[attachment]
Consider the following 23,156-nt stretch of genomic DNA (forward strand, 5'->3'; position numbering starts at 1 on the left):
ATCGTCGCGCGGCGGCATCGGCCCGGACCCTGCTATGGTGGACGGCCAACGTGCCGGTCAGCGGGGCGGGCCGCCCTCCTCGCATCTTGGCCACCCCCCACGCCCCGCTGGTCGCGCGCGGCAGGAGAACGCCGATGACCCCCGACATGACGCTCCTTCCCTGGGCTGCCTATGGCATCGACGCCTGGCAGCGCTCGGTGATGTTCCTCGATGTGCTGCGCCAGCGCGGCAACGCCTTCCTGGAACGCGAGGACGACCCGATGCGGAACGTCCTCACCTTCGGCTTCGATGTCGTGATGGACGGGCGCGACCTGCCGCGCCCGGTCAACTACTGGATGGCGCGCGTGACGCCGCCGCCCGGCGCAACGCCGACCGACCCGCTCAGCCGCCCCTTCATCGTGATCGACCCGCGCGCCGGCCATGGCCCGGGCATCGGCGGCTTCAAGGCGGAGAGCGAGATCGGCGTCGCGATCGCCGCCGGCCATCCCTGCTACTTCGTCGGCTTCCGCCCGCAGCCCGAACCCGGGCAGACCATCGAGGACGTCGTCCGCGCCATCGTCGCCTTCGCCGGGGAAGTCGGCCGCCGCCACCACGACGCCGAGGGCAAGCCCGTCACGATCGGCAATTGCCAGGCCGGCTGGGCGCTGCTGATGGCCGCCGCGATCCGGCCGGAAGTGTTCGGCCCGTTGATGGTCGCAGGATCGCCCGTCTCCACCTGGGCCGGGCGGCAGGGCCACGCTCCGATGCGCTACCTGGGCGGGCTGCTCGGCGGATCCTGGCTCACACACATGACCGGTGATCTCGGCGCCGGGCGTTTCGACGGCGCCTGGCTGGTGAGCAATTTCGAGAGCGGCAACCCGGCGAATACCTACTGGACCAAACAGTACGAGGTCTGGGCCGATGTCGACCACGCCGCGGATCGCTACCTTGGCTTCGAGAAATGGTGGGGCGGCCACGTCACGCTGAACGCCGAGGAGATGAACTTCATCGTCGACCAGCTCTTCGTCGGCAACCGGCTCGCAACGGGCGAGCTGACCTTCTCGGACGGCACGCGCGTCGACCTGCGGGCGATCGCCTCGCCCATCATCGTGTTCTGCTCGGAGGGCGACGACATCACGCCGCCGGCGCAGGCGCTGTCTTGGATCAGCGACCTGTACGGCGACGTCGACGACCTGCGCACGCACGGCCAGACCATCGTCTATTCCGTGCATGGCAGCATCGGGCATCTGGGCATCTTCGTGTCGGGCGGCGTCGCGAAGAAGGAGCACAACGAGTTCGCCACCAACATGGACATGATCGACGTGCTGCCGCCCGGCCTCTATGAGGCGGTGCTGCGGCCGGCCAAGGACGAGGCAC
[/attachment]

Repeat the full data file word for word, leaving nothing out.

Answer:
Consider the following 23,156-nt stretch of genomic DNA (forward strand, 5'->3'; position numbering starts at 1 on the left):
ATCGTCGCGCGGCGGCATCGGCCCGGACCCTGCTATGGTGGACGGCCAACGTGCCGGTCAGCGGGGCGGGCCGCCCTCCTCGCATCTTGGCCACCCCCCACGCCCCGCTGGTCGCGCGCGGCAGGAGAACGCCGATGACCCCCGACATGACGCTCCTTCCCTGGGCTGCCTATGGCATCGACGCCTGGCAGCGCTCGGTGATGTTCCTCGATGTGCTGCGCCAGCGCGGCAACGCCTTCCTGGAACGCGAGGACGACCCGATGCGGAACGTCCTCACCTTCGGCTTCGATGTCGTGATGGACGGGCGCGACCTGCCGCGCCCGGTCAACTACTGGATGGCGCGCGTGACGCCGCCGCCCGGCGCAACGCCGACCGACCCGCTCAGCCGCCCCTTCATCGTGATCGACCCGCGCGCCGGCCATGGCCCGGGCATCGGCGGCTTCAAGGCGGAGAGCGAGATCGGCGTCGCGATCGCCGCCGGCCATCCCTGCTACTTCGTCGGCTTCCGCCCGCAGCCCGAACCCGGGCAGACCATCGAGGACGTCGTCCGCGCCATCGTCGCCTTCGCCGGGGAAGTCGGCCGCCGCCACCACGACGCCGAGGGCAAGCCCGTCACGATCGGCAATTGCCAGGCCGGCTGGGCGCTGCTGATGGCCGCCGCGATCCGGCCGGAAGTGTTCGGCCCGTTGATGGTCGCAGGATCGCCCGTCTCCACCTGGGCCGGGCGGCAGGGCCACGCTCCGATGCGCTACCTGGGCGGGCTGCTCGGCGGATCCTGGCTCACACACATGACCGGTGATCTCGGCGCCGGGCGTTTCGACGGCGCCTGGCTGGTGAGCAATTTCGAGAGCGGCAACCCGGCGAATACCTACTGGACCAAACAGTACGAGGTCTGGGCCGATGTCGACCACGCCGCGGATCGCTACCTTGGCTTCGAGAAATGGTGGGGCGGCCACGTCACGCTGAACGCCGAGGAGATGAACTTCATCGTCGACCAGCTCTTCGTCGGCAACCGGCTCGCAACGGGCGAGCTGACCTTCTCGGACGGCACGCGCGTCGACCTGCGGGCGATCGCCTCGCCCATCATCGTGTTCTGCTCGGAGGGCGACGACATCACGCCGCCGGCGCAGGCGCTGTCTTGGATCAGCGACCTGTACGGCGACGTCGACGACCTGCGCACGCACGGCCAGACCATCGTCTATTCCGTGCATGGCAGCATCGGGCATCTGGGCATCTTCGTGTCGGGCGGCGTCGCGAAGAAGGAGCACAACGAGTTCGCCACCAACATGGACATGATCGACGTGCTGCCGCCCGGCCTCTATGAGGCGGTGCTGCGGCCGGCCAAGGACGAGGCAC